We use the default configuration for Push Gateway, since it's defined in the Prometheus configuration. The Push Gateway presents a HTTP POST interface for thethings.io to send the button press events to Prometheus.

Other Components

sendTimeSeriesToPrometheus

The HTTP API of thethings.io is designed to send JSON requests. However, we need to send the button_presses_total counter to Prometheus Push Gateway in a plain-text request. The standard HTTP API sends the requests surrounded by double-quotes ("...") which doesn't work with Prometheus. We create a Google Cloud Function sendTimeSeriesToPrometheus that strips away the quotes.

Call from send_time_series.ts:

  const req = {
    host: 'us-central1-<<YOUR_GOOGLE_PROJECT_ID>>.cloudfunctions.net',
    path: `/sendTimeSeriesToPrometheus?job=${job}&instance=${instance}`,
    port: 443,
    method: 'POST',
    secure: true,
    headers: {
      'Content-Type': 'text/plain',
    }
  };

Google Cloud Function sendTimeSeriesToPrometheus:

var https = require("https");

exports.helloWorld = (req, res) => {
  console.log('query:', req.query);
  console.log('body:', req.body);
  const job = req.query.job;
  const instance = req.query.instance;  
    
var options = {
  "method": "POST",
  "hostname": YOUR_PROMETHEUS_PUSHGATEWAY,
  "path": `/metrics/job/${job}/instance/${instance}`,
  "headers": {
    "Content-Type": "text/plain",
    "Cache-Control": "no-cache",
  }
};
console.log({ options });
var req2 = https.request(options, function (res2) {
  var chunks = [];

  res2.on("data", function (chunk) {
    chunks.push(chunk);
  });

  res2.on("end", function () {
    var body = Buffer.concat(chunks);
    console.log(body.toString());    
    res.status(200).send(body);
  });
});

req2.on('error', (e) => {
  console.error(e);
  res.status(200).send(e.message);
});
req2.write(JSON.parse(req.body));
req2.end();
  
};

send_computed_metrics

This Google Cloud Function is a wrapper for thethings.io Cloud Function save_computed_metrics. Prometheus Push Gateway only supports one standard JSON POST format, which doesn't work with thethings.io. So the Google Cloud Function was used to translate the JSON format.

Google Cloud Function send_computed_metrics:

var https = require("https");

exports.main = (req, res) => {
  console.log('query:', req.query);
  console.log('body:', JSON.stringify(req.body, null, 2));
  
  const thingToken = YOUR_THING_TOKEN;
  req.body.thingToken = thingToken;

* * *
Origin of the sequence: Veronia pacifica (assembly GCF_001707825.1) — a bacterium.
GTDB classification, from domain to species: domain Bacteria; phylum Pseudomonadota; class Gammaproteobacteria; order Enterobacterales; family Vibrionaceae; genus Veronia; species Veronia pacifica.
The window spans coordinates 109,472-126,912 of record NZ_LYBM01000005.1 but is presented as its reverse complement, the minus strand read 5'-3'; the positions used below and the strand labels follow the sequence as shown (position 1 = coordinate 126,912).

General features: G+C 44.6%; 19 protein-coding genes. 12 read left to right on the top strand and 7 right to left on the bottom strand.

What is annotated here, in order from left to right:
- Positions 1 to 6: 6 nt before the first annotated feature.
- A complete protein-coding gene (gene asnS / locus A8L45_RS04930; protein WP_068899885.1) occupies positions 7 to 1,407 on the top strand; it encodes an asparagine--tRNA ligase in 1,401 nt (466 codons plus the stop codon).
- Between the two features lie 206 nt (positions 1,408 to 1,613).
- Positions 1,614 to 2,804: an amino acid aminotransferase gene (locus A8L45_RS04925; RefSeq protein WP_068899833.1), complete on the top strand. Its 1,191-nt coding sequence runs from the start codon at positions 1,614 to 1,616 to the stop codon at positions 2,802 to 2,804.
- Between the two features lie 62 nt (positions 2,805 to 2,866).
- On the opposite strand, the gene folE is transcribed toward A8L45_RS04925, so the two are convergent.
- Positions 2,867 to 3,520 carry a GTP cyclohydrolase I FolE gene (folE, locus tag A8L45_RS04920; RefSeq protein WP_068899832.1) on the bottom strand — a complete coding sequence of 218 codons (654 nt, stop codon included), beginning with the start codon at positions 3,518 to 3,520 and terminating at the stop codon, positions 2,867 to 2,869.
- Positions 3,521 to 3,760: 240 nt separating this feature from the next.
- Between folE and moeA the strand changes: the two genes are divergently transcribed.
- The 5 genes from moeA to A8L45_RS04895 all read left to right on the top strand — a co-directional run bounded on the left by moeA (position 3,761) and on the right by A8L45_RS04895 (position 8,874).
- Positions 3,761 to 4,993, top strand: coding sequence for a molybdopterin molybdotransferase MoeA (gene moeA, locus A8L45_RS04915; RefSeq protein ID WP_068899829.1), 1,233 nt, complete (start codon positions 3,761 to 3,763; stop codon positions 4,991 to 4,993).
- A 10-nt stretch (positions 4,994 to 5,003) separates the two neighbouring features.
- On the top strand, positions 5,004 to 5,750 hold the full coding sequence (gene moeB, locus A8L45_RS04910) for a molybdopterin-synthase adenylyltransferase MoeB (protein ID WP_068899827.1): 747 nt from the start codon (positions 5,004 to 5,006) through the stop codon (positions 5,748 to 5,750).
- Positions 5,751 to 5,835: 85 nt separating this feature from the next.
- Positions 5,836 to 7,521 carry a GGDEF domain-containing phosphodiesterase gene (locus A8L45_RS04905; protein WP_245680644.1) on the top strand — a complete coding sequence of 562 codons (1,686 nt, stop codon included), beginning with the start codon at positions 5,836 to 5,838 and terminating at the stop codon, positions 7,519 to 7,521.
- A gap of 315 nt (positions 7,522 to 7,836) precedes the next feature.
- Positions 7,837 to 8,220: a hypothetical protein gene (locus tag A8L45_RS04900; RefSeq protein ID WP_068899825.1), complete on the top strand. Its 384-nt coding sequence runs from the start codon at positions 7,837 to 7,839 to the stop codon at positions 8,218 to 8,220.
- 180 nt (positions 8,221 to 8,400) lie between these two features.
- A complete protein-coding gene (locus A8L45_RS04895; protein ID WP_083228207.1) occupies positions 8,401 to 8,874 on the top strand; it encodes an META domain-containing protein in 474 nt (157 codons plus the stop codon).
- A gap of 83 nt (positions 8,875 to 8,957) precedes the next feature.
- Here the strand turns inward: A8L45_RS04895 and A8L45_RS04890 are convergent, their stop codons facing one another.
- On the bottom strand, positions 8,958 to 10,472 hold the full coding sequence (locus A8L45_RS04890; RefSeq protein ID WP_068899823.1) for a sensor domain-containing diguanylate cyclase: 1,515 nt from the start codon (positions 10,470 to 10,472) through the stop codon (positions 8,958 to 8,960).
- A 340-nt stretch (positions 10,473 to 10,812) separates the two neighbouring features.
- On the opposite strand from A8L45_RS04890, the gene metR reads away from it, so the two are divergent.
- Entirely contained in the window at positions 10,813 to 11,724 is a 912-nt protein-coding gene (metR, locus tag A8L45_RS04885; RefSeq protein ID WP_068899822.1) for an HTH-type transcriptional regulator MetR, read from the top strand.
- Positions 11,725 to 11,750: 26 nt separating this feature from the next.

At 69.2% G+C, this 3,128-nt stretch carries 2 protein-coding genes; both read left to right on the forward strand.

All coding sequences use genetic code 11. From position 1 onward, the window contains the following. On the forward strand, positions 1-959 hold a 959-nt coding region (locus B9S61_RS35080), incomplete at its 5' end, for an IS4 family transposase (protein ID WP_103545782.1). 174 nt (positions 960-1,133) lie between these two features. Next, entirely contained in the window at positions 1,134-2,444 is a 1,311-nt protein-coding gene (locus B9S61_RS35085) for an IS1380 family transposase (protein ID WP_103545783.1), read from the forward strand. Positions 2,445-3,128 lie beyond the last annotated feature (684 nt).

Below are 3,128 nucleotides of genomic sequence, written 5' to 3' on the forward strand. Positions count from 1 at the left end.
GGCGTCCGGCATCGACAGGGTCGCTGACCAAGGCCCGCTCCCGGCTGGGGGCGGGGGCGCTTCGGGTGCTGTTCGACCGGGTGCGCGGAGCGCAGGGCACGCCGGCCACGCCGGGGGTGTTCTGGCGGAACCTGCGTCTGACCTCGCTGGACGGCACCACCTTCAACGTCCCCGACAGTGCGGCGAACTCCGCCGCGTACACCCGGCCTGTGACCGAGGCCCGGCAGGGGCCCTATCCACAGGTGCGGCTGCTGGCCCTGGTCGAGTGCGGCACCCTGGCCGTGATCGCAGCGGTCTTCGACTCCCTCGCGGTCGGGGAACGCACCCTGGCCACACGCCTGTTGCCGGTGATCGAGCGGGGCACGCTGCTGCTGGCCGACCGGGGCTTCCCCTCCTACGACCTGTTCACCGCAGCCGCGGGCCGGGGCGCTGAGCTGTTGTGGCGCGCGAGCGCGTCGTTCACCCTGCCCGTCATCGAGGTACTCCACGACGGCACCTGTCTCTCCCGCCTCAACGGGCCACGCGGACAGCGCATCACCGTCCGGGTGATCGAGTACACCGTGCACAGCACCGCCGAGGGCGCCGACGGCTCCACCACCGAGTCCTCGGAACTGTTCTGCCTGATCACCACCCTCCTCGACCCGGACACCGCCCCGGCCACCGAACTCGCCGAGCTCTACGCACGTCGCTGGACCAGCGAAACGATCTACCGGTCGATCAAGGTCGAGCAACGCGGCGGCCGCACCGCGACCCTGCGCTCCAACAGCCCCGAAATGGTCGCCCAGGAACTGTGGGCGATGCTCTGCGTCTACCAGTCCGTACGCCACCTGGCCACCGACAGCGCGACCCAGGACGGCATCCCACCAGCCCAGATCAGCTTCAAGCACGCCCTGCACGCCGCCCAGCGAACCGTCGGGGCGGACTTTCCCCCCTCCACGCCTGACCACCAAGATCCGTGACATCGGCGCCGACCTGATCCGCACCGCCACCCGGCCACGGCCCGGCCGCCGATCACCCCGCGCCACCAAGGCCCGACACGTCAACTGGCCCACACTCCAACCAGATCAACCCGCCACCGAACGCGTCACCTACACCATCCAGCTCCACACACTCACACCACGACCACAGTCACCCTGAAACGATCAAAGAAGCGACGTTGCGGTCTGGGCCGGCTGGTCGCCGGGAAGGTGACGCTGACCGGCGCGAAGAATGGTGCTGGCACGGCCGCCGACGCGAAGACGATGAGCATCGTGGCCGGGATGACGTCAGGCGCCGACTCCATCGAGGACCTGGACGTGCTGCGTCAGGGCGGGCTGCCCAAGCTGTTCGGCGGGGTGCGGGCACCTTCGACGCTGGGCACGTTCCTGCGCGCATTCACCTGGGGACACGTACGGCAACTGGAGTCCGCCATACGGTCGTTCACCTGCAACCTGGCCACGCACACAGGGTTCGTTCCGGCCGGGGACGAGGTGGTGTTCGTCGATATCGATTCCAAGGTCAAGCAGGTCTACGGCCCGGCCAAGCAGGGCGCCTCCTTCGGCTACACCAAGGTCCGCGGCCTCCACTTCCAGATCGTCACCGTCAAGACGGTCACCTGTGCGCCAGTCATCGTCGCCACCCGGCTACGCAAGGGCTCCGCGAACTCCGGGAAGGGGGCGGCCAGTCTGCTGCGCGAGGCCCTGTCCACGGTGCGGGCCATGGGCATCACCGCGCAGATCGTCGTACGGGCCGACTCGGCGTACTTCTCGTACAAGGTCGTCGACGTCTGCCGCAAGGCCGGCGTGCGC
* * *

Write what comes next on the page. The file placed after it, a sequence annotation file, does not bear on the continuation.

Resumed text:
var options = {
  "method": "POST",
  "hostname": [
    "api",
    "thethings",
    "io"
  ].join('.'),
  "path": [
    "/v2",
    "things",
    thingToken,
    "code",
    "functions",
    "save_computed_metrics"
  ].join('/'),
  "headers": {
    "Content-Type": "application/json",
    "Cache-Control": "no-cache",
  }
};
console.log({ options });
var req2 = https.request(options, function (res2) {
  var chunks = [];

  res2.on("data", function (chunk) {
    chunks.push(chunk);
  });

  res2.on("end", function () {
    var body = Buffer.concat(chunks);
    console.log(body.toString());    
    res.status(200).send('"OK"');
  });
});

req2.on('error', (e) => {
  console.error(e);
  res.status(500).send('"Error"');
});
  
req2.write(JSON.stringify({ params: req.body }));
req2.end();
  
};

save_wifi.js

Proof-of-concept Cloud Function that receives the WiFi MAC Address and WiFi RSSI Signal Strength through a Sigfox callback, and saves the data into the thing state. This is triggered by a Sigfox tracking device that sends the WiFi data in real time.

The Cloud Function calls geolocate_wifi.js to perform geolocation based on the last two saved WiFi access points. The WiFi data is extracted from the Sigfox message by sigfox_parser.

geolocate_wifi.js

Proof-of-concept Cloud Function that calls Google Geolocation API to convert two or more WiFi MAC Addresses and WiFi RSSI Signal Strengths into a latitude/longitude location

sendLocationThingsIO

sendLocationThingsIO is a Google Cloud Function called by GpsGate to send the realtime lat/long coordinates of the GpsGate tracking app to thethings.io.

var https = require("https");

exports.helloWorld = (req, res) => {
  console.log(req.query);
  
  const thingToken = YOUR_THING_TOKEN;
  req.query.thingToken = thingToken;
  
var options = {
  "method": "POST",
  "hostname": [
    "api",
    "thethings",
    "io"
  ].join('.'),
  "path": [
    "/v2",
    "things",
    thingToken,
    "code",
    "functions",
    "geolocate_wifi"
  ].join('/'),
  "headers": {
    "Content-Type": "application/json",
    "Cache-Control": "no-cache",
  }
};
console.log({ options });
var req2 = https.request(options, function (res2) {
  var chunks = [];

  res2.on("data", function (chunk) {
    chunks.push(chunk);
  });

  res2.on("end", function () {
    var body = Buffer.concat(chunks);
    console.log(body.toString());
    
    res.status(200).send('<status>OK</status>');

  });
});

req2.on('error', (e) => {
  console.error(e);
  res.status(200).send('<status>ERROR</status>');
});
req2.write(JSON.stringify({ params: req.query }));
req2.end();
  
};